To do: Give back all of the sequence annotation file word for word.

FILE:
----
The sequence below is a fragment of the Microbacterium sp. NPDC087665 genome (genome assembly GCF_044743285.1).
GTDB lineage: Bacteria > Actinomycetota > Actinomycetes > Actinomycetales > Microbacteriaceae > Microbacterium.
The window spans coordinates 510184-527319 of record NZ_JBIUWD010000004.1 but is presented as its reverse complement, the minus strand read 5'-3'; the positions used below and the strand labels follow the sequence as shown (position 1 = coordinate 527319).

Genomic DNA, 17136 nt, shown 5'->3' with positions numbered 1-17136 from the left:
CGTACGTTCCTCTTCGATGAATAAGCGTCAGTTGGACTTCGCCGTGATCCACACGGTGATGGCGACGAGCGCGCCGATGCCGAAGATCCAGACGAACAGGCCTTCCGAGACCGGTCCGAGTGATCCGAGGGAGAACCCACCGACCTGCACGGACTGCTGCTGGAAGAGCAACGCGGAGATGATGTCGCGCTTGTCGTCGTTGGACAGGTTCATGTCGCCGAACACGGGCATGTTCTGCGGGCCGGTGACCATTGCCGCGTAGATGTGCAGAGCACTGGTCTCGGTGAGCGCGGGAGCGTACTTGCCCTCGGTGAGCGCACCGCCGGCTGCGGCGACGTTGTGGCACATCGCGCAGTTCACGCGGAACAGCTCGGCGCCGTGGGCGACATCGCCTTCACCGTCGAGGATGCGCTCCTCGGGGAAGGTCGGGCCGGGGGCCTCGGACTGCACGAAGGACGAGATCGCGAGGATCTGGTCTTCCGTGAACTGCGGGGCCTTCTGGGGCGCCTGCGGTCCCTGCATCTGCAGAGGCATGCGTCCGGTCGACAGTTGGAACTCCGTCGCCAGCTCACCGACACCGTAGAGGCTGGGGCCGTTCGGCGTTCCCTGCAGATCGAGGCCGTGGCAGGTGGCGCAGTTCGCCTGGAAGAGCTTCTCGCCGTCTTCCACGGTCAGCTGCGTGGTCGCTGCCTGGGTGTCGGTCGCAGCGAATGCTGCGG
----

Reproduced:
The sequence below is a fragment of the Microbacterium sp. NPDC087665 genome (genome assembly GCF_044743285.1).
GTDB lineage: Bacteria > Actinomycetota > Actinomycetes > Actinomycetales > Microbacteriaceae > Microbacterium.
The window spans coordinates 510184-527319 of record NZ_JBIUWD010000004.1 but is presented as its reverse complement, the minus strand read 5'-3'; the positions used below and the strand labels follow the sequence as shown (position 1 = coordinate 527319).

Genomic DNA, 17136 nt, shown 5'->3' with positions numbered 1-17136 from the left:
CGTACGTTCCTCTTCGATGAATAAGCGTCAGTTGGACTTCGCCGTGATCCACACGGTGATGGCGACGAGCGCGCCGATGCCGAAGATCCAGACGAACAGGCCTTCCGAGACCGGTCCGAGTGATCCGAGGGAGAACCCACCGACCTGCACGGACTGCTGCTGGAAGAGCAACGCGGAGATGATGTCGCGCTTGTCGTCGTTGGACAGGTTCATGTCGCCGAACACGGGCATGTTCTGCGGGCCGGTGACCATTGCCGCGTAGATGTGCAGAGCACTGGTCTCGGTGAGCGCGGGAGCGTACTTGCCCTCGGTGAGCGCACCGCCGGCTGCGGCGACGTTGTGGCACATCGCGCAGTTCACGCGGAACAGCTCGGCGCCGTGGGCGACATCGCCTTCACCGTCGAGGATGCGCTCCTCGGGGAAGGTCGGGCCGGGGGCCTCGGACTGCACGAAGGACGAGATCGCGAGGATCTGGTCTTCCGTGAACTGCGGGGCCTTCTGGGGCGCCTGCGGTCCCTGCATCTGCAGAGGCATGCGTCCGGTCGACAGTTGGAACTCCGTCGCCAGCTCACCGACACCGTAGAGGCTGGGGCCGTTCGGCGTTCCCTGCAGATCGAGGCCGTGGCAGGTGGCGCAGTTCGCCTGGAAGAGCTTCTCGCCGTCTTCCACGGTCAGCTGCGTGGTCGCTGCCTGGGTGTCGGTCGCAGCGAATGCTGCGG